Energy
10:59 am
Tue March 25, 2014

Environmental Group Challenges New England's Energy Policy Coordination

Credit Daniel Oines / Creative Commons

An environmental advocacy group is challenging how energy policy is coordinated by New England's six governors. The Conservation Law Foundation has submitted public records requests to the region's six states.

The Conservation Law Foundation filed freedom of information requests for a range of documents.

Seth Kaplan of the Conservation Law Foundation said that since the six New England governors announced in December that they would coordinate their plans for the region’s electric grid, those conversations have happened behind closed doors. The public has seen only signs that a plan is being carried out.

"The actual plan," Kaplan said, "and quite honestly, what appears to be a deal amongst the states, is not visible to those who are not actually on the payroll of any of the states, or working for an organization that coordinates amongst the states."

The Boston skyline includes a wind turbine.
Credit ErikaMitchell/iStock / Thinkstock

The Conservation Law Foundation filed freedom of information requests for a range of documents involving the states, their cooperative energy committee, federal regulators, and the region's grid operator, ISO-New England. The states asked ISO-New England for help building an electricity transmission system, as well as for help figuring out how to finance the project.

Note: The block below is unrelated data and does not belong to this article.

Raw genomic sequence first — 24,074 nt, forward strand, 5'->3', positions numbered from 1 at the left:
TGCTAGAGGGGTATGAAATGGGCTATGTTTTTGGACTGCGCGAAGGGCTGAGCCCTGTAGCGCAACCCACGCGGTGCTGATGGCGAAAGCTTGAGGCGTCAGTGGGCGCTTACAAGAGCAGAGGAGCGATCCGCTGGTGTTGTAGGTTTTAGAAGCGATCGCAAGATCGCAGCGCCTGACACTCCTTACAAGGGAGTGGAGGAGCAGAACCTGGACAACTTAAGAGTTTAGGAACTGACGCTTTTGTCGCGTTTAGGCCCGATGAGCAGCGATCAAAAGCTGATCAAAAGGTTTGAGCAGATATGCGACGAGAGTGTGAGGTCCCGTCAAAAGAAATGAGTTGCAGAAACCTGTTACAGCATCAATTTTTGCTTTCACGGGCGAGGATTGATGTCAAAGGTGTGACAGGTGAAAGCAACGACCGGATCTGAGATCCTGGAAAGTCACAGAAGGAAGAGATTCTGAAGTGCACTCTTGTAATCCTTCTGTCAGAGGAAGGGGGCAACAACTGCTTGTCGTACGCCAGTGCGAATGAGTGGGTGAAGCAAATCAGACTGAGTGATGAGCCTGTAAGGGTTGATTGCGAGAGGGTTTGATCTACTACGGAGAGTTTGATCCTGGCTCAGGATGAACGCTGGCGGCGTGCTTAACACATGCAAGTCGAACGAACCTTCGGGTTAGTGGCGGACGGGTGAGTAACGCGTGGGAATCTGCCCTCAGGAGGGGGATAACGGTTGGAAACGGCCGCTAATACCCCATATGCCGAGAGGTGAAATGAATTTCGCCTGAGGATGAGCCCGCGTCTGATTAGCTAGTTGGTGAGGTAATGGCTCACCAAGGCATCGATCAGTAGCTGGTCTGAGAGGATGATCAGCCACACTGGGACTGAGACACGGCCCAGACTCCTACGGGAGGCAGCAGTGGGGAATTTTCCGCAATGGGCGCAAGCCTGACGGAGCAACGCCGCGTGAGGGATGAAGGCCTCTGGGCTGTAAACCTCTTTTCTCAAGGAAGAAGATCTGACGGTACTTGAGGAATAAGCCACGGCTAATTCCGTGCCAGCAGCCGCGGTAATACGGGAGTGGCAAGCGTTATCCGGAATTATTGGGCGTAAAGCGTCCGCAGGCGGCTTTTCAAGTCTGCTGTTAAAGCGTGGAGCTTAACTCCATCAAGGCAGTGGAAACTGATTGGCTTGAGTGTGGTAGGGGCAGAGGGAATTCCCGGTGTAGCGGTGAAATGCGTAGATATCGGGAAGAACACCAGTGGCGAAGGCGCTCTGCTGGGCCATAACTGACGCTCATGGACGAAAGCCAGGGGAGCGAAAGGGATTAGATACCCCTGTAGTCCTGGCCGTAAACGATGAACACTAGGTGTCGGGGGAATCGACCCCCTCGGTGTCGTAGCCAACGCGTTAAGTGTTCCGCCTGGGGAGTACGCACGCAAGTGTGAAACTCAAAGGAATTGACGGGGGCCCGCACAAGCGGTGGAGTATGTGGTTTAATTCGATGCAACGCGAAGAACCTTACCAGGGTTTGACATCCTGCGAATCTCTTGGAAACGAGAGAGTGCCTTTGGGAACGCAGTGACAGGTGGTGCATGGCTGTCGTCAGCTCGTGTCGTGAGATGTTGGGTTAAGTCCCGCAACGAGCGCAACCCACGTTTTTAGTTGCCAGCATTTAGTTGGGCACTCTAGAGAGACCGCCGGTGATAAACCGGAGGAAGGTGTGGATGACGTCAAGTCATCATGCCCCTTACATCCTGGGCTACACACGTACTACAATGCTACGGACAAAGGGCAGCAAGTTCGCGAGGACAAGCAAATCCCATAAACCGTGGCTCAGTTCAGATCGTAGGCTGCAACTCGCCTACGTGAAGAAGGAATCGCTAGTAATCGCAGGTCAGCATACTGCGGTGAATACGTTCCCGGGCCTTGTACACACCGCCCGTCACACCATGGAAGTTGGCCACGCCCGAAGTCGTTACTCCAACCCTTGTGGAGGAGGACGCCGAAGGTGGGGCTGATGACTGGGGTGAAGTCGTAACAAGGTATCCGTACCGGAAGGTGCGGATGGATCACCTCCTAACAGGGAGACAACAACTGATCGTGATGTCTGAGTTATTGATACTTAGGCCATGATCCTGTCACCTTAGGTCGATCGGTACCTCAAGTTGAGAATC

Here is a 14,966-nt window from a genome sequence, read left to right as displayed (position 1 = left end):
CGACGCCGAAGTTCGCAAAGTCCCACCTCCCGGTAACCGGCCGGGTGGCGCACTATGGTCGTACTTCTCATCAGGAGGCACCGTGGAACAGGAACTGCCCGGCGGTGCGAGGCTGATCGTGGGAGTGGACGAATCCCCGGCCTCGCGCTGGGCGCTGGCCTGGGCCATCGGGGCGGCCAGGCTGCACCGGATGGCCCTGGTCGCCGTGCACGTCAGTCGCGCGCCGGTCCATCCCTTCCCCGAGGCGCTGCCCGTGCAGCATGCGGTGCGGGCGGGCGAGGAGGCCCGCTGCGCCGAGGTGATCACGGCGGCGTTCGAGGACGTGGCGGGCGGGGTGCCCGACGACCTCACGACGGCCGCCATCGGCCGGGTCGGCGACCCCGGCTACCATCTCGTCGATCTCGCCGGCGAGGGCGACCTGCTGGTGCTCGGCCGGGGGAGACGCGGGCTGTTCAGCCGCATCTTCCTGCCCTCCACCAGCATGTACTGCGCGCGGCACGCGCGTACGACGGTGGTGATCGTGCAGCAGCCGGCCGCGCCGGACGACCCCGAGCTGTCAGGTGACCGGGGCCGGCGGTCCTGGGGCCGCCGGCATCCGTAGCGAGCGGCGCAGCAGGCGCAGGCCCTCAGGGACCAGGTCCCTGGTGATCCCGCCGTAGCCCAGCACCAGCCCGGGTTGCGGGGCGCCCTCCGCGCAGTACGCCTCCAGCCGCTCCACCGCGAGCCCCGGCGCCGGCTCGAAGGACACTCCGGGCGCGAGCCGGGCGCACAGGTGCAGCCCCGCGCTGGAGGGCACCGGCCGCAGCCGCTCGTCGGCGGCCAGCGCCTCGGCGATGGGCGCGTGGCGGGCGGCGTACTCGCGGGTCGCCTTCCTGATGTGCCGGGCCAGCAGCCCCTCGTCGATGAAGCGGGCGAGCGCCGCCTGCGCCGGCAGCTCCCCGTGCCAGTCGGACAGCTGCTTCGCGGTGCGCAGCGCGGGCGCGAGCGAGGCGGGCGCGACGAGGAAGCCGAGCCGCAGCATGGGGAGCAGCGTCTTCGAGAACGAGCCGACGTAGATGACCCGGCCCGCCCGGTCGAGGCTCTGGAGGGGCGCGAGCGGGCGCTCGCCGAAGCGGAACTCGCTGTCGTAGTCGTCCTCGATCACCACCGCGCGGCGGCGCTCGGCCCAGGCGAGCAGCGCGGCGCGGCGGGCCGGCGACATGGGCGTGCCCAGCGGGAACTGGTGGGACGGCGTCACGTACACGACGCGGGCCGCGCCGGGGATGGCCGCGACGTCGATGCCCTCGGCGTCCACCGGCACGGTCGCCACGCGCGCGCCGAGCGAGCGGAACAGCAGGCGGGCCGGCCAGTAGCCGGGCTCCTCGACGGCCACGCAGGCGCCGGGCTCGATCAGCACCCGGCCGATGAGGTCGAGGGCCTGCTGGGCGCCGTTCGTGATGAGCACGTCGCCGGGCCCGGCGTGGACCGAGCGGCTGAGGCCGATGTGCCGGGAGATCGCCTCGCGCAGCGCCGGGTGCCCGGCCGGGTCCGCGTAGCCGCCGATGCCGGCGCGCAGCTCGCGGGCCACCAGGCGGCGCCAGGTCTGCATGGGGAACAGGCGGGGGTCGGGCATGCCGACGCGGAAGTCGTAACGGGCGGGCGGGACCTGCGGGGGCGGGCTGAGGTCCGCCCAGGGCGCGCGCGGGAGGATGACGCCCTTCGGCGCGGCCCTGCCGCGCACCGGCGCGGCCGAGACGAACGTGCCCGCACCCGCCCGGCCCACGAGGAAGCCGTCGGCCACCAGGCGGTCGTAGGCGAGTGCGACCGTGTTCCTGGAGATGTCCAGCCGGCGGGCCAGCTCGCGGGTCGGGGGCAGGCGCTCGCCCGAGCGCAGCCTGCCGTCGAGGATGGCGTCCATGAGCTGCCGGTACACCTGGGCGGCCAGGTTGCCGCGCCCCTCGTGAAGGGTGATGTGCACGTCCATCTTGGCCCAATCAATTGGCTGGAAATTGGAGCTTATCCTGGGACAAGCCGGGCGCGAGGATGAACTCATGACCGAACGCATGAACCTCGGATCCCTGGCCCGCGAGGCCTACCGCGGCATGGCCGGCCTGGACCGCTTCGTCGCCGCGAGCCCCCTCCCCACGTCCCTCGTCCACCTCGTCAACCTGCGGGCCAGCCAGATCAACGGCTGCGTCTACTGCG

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Dennis Schain, a spokesman for the Connecticut Department of Energy and Environmental Protection, said the department will provide all of the requested documents. He disputes the claim that energy negotiations have been opaque. "This has been an open and transparent process," he said. "It will continue to be so as it moves forward, with opportunities to study proposals, make comments -- and it will follow the required decision-making process."

The Conservation Law Foundation’s Kaplan said they want to make sure the states aren’t rushing into bad decisions that are expensive for customers, and lock the region into a fossil fuel infrastructure.

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